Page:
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ITV and C4 make Freeview HD bids

(August 2008)

BR
Brekkie Wales Wales Today
http://www.digitalspy.co.uk/digitaltv/a122759/itv-c4-submit-freeview-hd-plans.html

Previously....
OFCOM announce plans to reconfigure the BBC's second Freeview mux for HD, moving the current BBC streams, along with Five and S4C, to the BBC's other mux and the already packed ITV/C4 mux.

The broadcaster object, saying extra muxes are required for HD - and then for some unknown reason backdown and back OFCOM's plans.

BBC automatically get a HD slot, with other companies having to bid for the next two. A fourth will be made available later.



Unsurprisingly ITV and C4 have made bids - and unsurprisingly it highlights what a waste of space OFCOM's plan is. ITV's bid is to run a service daily from 6-11pm, which would include sport outside these hours and provision for other companies to use their space. A single service will operate in England and Wales, with local versions for Scotland and NI.

C4's bid is to air 4HD, a 24-hr simulcast of C4, in England, Scotland and NI, with S4C HD airing in Wales. Teletext is included as part of the plans. C4 also state Freeview HD boxes should be made with ethernet connections and built in PVRs to make it competitive in the VOD market.


I've stated my views on this before but these bids show how pointless the plan really is - you gain so little yet potentially lose so much, most notably the quality of the SD services. Rather than using DSO to improve the reception issues and picture quality, this plan will instead see extra channels squeezed into just two PSB muxes on order to provide this HD mux.

A five-hour service from ITV doesn't seem worth it, while the BBC are already beginning to outgrow their one HD channel. C4's may be a 24-hour stream, but is far from a 24-hour HD channel - and I don't think there really is a demand for S4C HD. It's bringing back a problem that DTT was supposed to solve.

As I've said before, Freesat should be pushed as the option for FTA HD programming. With the exception of a minority who don't like satellite dishes, whether they have a dish or not doesn't really affect most of those wanting HD TV - and once the cost of a HD TV is considered, the slightly extra cost of installing Freesat isn't really an issue.
NG
noggin Founding member
The issues are slightly more complex. If digital terrestrial is written off entirely as an HD platform, then as HD becomes standard, terrestrial either becomes a quality-ghetto, or just gets switched off.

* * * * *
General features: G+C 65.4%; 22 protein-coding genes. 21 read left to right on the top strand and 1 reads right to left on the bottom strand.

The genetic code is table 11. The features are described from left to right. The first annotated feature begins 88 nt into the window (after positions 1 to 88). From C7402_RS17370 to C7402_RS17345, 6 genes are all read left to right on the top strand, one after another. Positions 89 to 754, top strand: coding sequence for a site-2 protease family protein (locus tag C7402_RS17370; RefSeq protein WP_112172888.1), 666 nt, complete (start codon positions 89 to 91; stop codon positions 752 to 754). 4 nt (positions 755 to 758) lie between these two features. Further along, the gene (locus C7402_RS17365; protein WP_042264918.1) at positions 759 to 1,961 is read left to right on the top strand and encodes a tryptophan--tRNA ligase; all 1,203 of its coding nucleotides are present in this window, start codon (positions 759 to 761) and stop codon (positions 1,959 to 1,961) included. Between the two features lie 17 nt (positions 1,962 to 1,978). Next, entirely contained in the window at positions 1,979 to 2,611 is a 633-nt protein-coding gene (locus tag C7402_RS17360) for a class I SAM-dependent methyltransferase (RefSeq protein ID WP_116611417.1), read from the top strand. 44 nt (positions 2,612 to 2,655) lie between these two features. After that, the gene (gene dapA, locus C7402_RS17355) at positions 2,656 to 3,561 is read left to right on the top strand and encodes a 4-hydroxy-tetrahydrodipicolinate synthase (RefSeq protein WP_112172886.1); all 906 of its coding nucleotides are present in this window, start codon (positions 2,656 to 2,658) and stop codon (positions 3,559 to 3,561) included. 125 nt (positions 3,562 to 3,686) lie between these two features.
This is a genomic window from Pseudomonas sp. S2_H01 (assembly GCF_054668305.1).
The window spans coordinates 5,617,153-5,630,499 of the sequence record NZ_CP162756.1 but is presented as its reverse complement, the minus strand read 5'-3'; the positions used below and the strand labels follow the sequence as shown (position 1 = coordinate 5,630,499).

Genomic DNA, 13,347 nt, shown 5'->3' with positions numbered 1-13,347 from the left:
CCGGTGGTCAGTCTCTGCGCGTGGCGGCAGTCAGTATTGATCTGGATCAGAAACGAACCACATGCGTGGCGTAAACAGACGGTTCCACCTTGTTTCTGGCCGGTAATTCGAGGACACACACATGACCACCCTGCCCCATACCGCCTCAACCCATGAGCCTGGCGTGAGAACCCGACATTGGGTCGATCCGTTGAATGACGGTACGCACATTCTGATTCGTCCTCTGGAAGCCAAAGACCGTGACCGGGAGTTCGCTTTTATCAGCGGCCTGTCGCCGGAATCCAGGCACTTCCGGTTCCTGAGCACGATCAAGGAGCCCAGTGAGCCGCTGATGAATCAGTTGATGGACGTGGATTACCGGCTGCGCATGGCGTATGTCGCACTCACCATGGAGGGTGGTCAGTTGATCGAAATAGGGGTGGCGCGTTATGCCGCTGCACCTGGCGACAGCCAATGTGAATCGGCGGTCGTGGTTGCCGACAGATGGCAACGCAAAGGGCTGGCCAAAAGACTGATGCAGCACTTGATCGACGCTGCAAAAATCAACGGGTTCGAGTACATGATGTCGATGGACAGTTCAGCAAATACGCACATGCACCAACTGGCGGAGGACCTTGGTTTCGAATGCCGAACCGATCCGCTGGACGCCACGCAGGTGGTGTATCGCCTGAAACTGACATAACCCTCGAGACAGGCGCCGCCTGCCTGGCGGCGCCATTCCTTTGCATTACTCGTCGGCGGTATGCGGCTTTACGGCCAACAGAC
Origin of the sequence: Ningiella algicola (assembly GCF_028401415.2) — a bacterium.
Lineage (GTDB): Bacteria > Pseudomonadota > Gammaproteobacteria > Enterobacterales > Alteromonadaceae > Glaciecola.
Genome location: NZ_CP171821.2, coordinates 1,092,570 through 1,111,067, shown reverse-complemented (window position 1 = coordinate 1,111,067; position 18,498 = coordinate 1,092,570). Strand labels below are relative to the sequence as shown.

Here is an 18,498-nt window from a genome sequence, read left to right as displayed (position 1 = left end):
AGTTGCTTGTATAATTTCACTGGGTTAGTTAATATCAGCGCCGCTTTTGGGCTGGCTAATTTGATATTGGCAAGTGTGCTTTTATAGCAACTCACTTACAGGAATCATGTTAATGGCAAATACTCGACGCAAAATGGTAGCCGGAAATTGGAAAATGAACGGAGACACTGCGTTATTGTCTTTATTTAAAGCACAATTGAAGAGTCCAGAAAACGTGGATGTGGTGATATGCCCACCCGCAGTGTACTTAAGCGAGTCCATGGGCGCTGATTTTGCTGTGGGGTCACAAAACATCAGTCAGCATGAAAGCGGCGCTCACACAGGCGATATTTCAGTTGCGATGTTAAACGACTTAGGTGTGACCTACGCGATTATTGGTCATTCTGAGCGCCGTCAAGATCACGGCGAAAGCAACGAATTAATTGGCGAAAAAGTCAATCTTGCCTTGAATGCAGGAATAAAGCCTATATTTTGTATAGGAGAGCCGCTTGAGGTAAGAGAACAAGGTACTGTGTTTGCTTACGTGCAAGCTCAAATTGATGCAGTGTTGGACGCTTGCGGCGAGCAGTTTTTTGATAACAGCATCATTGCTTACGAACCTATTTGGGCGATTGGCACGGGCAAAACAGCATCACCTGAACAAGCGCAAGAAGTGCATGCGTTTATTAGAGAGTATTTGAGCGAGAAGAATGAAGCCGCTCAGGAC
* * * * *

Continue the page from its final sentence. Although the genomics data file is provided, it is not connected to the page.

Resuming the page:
Satellite is not an option not just for those who don't like dishes - there are quite a few other reasons. Many areas have restrictions or bans on satellite dishes (and only allow internal TV aerials) for conservation reasons, others have properties that don't have line-of-sight.

Current satellite technology is also not good at multiple receiver set-ups (requiring either multiple LNB feeds or a multiswitch - though optical LNB cabling may solve this)

I agree that Ofcom have made the wrong decision on this. The digital television groups suggestion of two additional HD SFNs from the digital dividend spectrum (which would allow 4-6 HD services) was a good plan.

As we are we're trying to squeeze 20+Mbs of SD and radio content (18Mbs of BBC Mux B and Five etc.) into an additional 6Mbs of spectrum (obtained by switching the remaining BBC SD mux from 18Mbs 2k 16QAM to 24Mbs 8k 64QAM)... Great recipe for picture quality - the BBC Mux B Interactive and BBC Parliament streams are already broadcast at the lower resolution that ITV and C4 use for their non-core services. I suspect the Beeb may have to do the same for BBC Three, BBC News 24 and BBC Four.

Hopefully the new BBC coding and mux operation and suggested new BBC One regional model (centralised encoding in London and ANOther location rather than encoding in each regional centre) will allow for statmuxing and more efficient use of space on BBC One.

(Is BBC Alba also being squeezed into Mux 1 in Scotland?)
BR
Brekkie Wales Wales Today
But long term even as HD does become standard, which of course it will until the next improvement a few years later, 3-5 HD channels on the platform doesn't make it viable. If this was providing 6-8 channels it might be worth it, but as it is even in the long term we're losing out on more than what we're gaining.
MA
Markymark Meridian (Thames Valley) South Today
noggin posted:

Satellite is not an option not just for those who don't like dishes - there are quite a few other reasons. Many areas have restrictions or bans on satellite dishes (and only allow internal TV aerials) for conservation reasons, others have properties that don't have line-of-sight.